Speaking of which, Tera’s Whey only had 50mg of sodium (best in class) and 4 grams of sugar. These are both far better than Isagenix (115mg and 16g). Like Nature’s Bounty, Tera’s Whey came in at 110 calories, more than cutting in half IsaLean’s calorie count.
Tera’s Whey vs Isagenix: The only drawback I could find was that Tera’s Whey is not a significant source of fiber. That’s okay by me because I can take a separate fiber supplement if needed. Looking at the price analysis, Tera’s Whey was more expensive than Nature’s Bounty per serving, but still much less than Isagenix IsaLean. You’ll spend about $2.33 per serving, compared to $3.71 for IsaLean. (For the latest prices and discounts, check here).
Isagenix Comparison Chart: Isagenix Substitutes Compared
Just to review the data, I’ve compiled a table below that highlights the key ingredients for a quick “at a glance” comparison. As you can see, the above table helps illustrate that there are definitely choices to be made depending on your goal.
Vega One is a good option if you are looking for a complete “meal replacement” like IsaLean, but be wary of these “meal replacements” which aren’t all that different from “protein supplements” (except a lot more expensive).
|IsaLean Alternative||Price||Calories||Protein||Saturated Fat||Sodium||Fiber||Carbs||Sugars|
|Isagenix IsaLean Shake (14 Servings)||Click here for latest||240||23g||1g||115mg||4g||27g||16g|
|Nature's Bounty (13 servings)||Click here for latest||110||15g||1g||100mg||6g||10g||2g|
|Tera's Whey (12 Servings)||Click here for latest||110||21g||1g||50mg||0g||4g||4g|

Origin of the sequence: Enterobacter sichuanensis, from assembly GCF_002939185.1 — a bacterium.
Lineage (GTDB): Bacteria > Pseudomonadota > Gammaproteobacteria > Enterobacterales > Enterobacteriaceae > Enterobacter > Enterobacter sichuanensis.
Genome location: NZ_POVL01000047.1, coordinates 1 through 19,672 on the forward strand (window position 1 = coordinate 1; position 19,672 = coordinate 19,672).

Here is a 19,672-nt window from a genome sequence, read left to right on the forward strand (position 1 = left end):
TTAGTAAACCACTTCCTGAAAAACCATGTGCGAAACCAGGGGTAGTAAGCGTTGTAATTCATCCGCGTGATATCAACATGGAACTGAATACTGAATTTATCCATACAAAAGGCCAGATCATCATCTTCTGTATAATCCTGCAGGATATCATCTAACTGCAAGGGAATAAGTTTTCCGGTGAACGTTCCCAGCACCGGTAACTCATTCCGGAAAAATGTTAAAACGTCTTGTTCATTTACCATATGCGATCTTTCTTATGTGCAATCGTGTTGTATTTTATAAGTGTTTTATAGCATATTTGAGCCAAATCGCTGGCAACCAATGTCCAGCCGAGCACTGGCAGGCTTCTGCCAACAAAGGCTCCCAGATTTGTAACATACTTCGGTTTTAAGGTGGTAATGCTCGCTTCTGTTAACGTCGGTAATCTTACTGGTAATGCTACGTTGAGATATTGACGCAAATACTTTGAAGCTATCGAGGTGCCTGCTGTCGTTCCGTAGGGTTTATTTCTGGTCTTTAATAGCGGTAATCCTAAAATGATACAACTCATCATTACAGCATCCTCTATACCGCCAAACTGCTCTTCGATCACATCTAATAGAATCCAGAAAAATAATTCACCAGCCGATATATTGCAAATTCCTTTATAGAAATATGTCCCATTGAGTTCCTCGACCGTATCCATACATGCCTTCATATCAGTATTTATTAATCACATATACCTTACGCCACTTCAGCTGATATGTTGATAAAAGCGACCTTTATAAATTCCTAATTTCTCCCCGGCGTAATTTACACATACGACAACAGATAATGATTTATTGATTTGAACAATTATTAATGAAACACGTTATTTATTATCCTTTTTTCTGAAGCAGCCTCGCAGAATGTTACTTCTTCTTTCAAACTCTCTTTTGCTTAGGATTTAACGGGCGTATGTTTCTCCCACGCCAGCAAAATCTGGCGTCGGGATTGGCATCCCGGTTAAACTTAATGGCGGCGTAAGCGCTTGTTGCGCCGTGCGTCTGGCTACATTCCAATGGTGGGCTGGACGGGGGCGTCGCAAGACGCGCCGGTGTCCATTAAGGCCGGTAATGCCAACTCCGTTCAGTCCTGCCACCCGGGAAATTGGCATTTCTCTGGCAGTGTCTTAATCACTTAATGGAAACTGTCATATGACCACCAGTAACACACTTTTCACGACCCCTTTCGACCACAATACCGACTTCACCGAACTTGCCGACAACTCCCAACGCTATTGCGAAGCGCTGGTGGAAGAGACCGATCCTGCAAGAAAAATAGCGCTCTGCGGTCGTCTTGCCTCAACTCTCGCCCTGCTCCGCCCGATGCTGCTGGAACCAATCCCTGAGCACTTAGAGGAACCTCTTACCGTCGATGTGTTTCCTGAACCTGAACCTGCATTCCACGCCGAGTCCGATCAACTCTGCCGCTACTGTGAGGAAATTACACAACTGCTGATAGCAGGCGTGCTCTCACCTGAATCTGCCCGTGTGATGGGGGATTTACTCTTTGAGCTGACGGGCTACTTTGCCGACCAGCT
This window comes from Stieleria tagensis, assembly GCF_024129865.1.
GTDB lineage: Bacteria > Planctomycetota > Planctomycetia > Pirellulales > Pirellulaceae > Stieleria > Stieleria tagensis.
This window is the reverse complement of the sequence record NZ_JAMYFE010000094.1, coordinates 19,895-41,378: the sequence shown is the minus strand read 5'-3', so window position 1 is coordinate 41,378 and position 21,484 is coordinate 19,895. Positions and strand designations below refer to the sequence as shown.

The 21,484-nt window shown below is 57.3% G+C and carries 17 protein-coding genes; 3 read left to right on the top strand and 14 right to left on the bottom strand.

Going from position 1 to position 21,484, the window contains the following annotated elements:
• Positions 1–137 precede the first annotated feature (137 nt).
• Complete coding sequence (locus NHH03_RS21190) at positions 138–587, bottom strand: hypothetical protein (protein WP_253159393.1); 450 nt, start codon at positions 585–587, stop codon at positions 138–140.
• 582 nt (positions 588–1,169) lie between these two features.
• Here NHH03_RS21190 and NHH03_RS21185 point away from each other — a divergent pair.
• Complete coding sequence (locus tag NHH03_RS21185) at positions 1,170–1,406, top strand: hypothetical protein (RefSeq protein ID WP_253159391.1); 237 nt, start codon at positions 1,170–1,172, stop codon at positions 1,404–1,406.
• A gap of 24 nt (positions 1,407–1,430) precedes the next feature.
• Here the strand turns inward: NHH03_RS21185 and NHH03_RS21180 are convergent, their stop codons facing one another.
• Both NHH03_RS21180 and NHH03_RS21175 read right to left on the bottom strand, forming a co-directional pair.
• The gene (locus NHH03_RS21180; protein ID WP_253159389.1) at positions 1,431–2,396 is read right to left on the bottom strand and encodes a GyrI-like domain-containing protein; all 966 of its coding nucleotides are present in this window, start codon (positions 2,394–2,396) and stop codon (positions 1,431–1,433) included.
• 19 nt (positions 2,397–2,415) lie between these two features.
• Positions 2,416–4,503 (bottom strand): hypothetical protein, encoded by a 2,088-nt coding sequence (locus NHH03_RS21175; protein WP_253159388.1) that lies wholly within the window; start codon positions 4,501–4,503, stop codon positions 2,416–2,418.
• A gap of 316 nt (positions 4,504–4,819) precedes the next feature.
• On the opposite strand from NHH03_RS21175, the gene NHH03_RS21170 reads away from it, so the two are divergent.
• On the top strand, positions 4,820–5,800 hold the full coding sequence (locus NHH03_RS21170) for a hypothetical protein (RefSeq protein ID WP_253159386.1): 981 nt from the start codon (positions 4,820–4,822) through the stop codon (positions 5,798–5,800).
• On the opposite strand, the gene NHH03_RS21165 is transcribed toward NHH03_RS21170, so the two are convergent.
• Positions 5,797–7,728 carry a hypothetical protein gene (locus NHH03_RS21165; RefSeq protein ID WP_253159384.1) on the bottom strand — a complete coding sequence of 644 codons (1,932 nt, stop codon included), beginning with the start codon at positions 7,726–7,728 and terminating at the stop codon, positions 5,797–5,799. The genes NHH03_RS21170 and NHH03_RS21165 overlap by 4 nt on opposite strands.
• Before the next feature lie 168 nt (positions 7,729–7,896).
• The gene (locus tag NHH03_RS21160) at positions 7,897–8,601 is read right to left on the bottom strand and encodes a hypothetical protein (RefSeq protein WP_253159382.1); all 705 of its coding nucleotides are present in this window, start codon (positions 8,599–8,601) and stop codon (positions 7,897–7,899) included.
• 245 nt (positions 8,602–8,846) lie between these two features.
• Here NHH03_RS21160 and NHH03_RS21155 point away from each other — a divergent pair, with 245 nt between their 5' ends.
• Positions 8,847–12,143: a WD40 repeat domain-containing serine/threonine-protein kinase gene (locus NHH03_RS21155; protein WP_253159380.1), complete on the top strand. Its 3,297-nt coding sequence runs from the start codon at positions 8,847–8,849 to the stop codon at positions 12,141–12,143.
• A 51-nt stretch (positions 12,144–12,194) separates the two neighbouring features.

|Vega One (17 Servings) (EDITOR'S CHOICE)||Click here for latest||150||20g||1g||250mg||4g||10g||<1g|
Don’t listen to distributors who tell you that their supplement is the ONLY or BEST option. Try a few different ones out and see how you feel!
Isagenix vs Shakeology
Shakeology is perhaps THE biggest name in MLM nutrition. In fact, I created a similar alternatives list for Shakeology for many of the same reasons I wrote this article. Both Isagenix and Shakeology are similar in that they pitch an ecosystem of supplements, pills, shakes, etc… What’s largely different is the quality of ingredients and the price point.
To be blunt, Shakeology is insanely overpriced, BUT they do have a wider array for superfoods and nutrients when compared directly to the Isagenix shakes and supplements. Isagenix is much cheaper. SO, we have ourselves a bind.
Personally, I choose to opt out of both and select from one of my recommended alternatives (like Vega One) at the top of this page.
18 Shake vs Isagenix
18 Shake literally popped up out of nowhere recently. Funnily enough, when I tested out their product and posted a mixed review their marketing team sent a DMCA notice to my hosting provider…. SKETCHY. I think they try to do this for anyone who reviews their product and that’s not really a surprise if you look at their BBB rating here…. 18 Shake itself was quite generic (maybe “white labeled”?). While I’m not a huge fan of Isagenix either, I would lean towards them and stay far away from 18 Shake for now.
Isagenix vs Thrive
Another popular MLM company is Thrive. While I generally prefer the plant based ingredients in Thrive, I do NOT like that it contains maltodextrin and soy products. That aside, the price point is also relatively high for Thrive.
Advocare vs Isagenix
The “other” big MLM out there is Advocare. To be honest, I do not like this one as an alternative either. As I noted in my comparison vs Herbalife, Advocare still contains soy, has high sugar (12 grams per serving), contains sucralose, and is HIGHER in both carbs and calories. You might get a bit more protein, but it’s NOT worth it in my opinion. In fact, I would rather take Isagenix versus Advocare here (better yet, try something like Orgain or Vega here).
Slimfast vs Isagenix